Nixa Hardware

It’s a very crafty season of the year

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The best assortment of bird houses we’ve seen are made by Greg Samuel of Fordland, online at SeeMoreWildBirds.com.

The best assortment of bird houses we’ve seen are made by Greg Samuel of Fordland, online at SeeMoreWildBirds.com.

You know the reason for the season, so we’ll leave you to your own way of observing what can be a season of stress – or of peace in your heart, if not on Earth, good food and good will.

If you’re one of those for whom the day after Thanksgiving is just Friday, and the following Monday is just the first day of the work week, this is for you. You may worrying already that there are more yuletide parties than shopping days left, and asking yourself how Santa does it each year.

To which we reply, think locally, and globally at the same time. Have another cuppa coffee if you please, or a plate of milk and cookies. Sit back, relax and look what we’ve found to help you with your holiday shopping this year.

For example, there are at least four different versions of the Nativity Scene, all of them available at Global Crafts (1508 E. Republic, Springfield in Springfield. This truly unique store might be called a non-profit ministry, except that it is loaded with remarkable gift selections all the year round.

From top to bottom:(at right) a carving from olive wood in Bethlehem; from Bangladesh, terra cotta from leftover shafts of wheat shafts unrolled, heated with an iron and fashioned into a wood-like material; and finally, a nativity from Ecuador, fashioned from bread doe small enough to fit in your hand.

Gary Jones has been gathering the work of indigent people in 40 nations and 20 wholesalers. They create from whatever they can scrounge, from telephone wire to orange peals to Capiz clam shells, spent artillery shells, gourds and so-called “plant ivory.” Most are stunning, many are bargains, and the artisans get 50 percent.

Gayle Harper's "Roadtrip with a Raindrop" is loaded with nearly 200 color photographs and essays recalling her 90 days along the Mississippi River.

Gayle Harper’s “Roadtrip with a Raindrop” is loaded with nearly 200 color photographs and essays recalling her 90 days along the Mississippi River.

And this year we’ve discovered the works of four completely different authors, each one local to the Ozarks.

  • Roadtrip with a Raindrop, by Gayle Harper, featured elsewhere in these pages. Elegant enough for the coffee table, but insightful enough to read again and again, with nearly 200 photographs by Harper during a 90-day trip along the Mississippi River.
  • Code of the Hills, by Nancy Allen, a former Greene County prosecutor, whose novel addresses a serious topic, sexual abuse.
  • Myths and Mysteries of Missouri, by Josh Young, a writer and columnist from Blue Eye with a sure eye for the lore of our home state.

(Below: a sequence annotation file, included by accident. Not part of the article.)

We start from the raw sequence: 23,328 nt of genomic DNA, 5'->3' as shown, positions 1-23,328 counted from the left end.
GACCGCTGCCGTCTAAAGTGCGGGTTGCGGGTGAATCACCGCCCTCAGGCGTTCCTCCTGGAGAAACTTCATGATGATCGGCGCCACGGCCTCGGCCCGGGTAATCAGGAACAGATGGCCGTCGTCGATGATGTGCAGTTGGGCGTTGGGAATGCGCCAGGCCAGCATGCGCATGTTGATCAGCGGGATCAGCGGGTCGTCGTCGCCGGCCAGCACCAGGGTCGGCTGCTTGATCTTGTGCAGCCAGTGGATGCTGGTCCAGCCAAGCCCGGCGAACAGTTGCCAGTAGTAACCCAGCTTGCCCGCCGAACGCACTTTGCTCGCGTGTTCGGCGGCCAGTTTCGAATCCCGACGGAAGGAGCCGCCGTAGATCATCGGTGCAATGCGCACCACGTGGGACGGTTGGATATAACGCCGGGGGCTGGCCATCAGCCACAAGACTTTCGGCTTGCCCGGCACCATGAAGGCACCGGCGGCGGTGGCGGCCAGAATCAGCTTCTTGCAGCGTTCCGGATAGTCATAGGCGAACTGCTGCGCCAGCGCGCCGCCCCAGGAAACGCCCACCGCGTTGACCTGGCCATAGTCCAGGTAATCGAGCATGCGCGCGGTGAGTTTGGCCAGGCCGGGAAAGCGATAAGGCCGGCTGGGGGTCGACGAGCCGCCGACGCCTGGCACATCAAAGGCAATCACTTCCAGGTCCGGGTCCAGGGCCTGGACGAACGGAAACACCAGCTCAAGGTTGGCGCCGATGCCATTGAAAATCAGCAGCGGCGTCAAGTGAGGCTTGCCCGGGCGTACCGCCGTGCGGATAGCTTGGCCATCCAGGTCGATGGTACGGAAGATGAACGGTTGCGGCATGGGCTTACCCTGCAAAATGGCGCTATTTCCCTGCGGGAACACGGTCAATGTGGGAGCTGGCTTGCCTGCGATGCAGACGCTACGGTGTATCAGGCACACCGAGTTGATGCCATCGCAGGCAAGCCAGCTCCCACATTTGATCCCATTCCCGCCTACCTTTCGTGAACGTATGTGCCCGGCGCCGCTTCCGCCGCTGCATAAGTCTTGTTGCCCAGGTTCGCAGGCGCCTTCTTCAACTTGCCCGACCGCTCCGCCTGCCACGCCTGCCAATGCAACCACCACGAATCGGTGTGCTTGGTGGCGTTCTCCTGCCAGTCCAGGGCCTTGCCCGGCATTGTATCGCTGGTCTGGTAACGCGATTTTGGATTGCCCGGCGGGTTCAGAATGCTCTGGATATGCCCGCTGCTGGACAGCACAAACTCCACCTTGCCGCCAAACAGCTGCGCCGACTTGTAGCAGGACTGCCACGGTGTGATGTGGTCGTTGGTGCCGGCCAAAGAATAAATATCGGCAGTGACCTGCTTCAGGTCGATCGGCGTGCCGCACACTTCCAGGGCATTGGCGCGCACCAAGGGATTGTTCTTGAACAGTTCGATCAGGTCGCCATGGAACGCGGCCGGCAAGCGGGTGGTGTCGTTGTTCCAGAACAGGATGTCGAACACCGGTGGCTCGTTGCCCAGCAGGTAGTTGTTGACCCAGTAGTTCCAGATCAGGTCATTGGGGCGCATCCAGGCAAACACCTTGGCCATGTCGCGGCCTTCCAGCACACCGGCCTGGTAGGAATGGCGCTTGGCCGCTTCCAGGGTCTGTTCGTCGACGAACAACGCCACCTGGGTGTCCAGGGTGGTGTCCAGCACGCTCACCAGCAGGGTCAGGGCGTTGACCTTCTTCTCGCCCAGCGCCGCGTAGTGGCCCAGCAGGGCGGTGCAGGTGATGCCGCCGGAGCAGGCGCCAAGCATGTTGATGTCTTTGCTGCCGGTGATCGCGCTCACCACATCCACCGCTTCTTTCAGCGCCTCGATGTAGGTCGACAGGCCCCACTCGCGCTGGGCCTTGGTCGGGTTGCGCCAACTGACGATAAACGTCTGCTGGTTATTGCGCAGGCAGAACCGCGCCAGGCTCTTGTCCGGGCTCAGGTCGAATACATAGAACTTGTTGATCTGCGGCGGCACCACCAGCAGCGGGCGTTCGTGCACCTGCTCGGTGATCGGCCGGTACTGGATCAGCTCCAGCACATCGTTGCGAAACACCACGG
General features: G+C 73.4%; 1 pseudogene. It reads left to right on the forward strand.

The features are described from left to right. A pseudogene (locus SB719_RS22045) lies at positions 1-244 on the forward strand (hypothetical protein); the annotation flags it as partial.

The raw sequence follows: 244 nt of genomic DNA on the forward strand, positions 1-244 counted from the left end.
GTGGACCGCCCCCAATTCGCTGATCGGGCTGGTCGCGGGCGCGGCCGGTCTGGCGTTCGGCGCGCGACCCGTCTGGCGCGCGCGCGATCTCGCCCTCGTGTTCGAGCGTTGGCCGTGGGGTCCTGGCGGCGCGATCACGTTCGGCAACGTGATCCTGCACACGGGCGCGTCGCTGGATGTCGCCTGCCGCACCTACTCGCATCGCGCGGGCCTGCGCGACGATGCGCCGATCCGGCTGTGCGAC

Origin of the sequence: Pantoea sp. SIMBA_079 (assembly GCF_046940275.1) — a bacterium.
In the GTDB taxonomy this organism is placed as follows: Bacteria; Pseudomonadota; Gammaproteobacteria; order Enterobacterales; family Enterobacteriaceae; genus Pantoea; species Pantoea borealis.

• Echoes of the Hills, a self-published collection of Ozarks sayings gathered by Roland Netzer, who grew up in the Ozarks Mountain, served in Korea with the U.S. Navy, got an education and became an organic farmer and Greene County Extension Agent, sharing his expertise on KY3 for many years. Now he’s sharing six decades of writing down the expressions Ozarkers use. Good for a chuckle, and often a lesson in common sense.

Our advice: Support your local craft artisans, for they are many and talented, and not hard to find. But they are often hard-pressed to find you.

Suggestions:
1. Support your local craftsman. They put hours into their creations, and then hope you see what they saw in a stump of wood, wreath, canvas or gourd. Noteworthy this year is Cheryl Baker’s SteelGoddess.com.

2. Green-thumb or not, real or artificial light, there’s something for any budget in a pot. Most of us love receiving a plant for home or office: a poinsettia grown locally at Steinert’s Greenhouse & Gardens; a easy-to-grow succulent from Wickman’s; a planter from Garden Adventures, honed from driftwood; or repurposed treasure from Green Gallery in Ozark.

3. Did we mention memberships? Nothing favors year-round gardening like a membership in Friends of the Garden (from $35), which also gets you a pass for two ($3 each otherwise) to the Japanese Stroll Garden, 10 percent off gift shop purchased; and reciprocity to at least 250 incredible public gardens around the country. Not to mention a year’s worth of reading in Ozarks Living Magazine. Shameless, aren’t we?

4. Give of yourself through a random act of kindness. Do something for a stranger. Just be there; be yourself; be counted on; call someone; forgive them their trespasses; be there for the someone you know needs you. Because above all, it’s our favorite gift, and it really is the thoughtfulness of the season that counts.

George Freeman is a veteran journalist and photographer. An award-winning writer, editor and columnist in Springfield, Mo., with more than 50 years experience. His preference is for positive and uplifting stories about people, places, traditions and trends that make the Ozarks one of the most livable regions anywhere. A member of the Garden Writers Association of America, he is a past-president of the Society of Professional Journalists of Southwest Missouri, the Kansas and Ohio AP societies; a board member of Friends of the Garden and a member of the Rotary Club of Springfield. In 1976, he traveled to India as a member of a Rotary Foundation Group Study Exchange Team.

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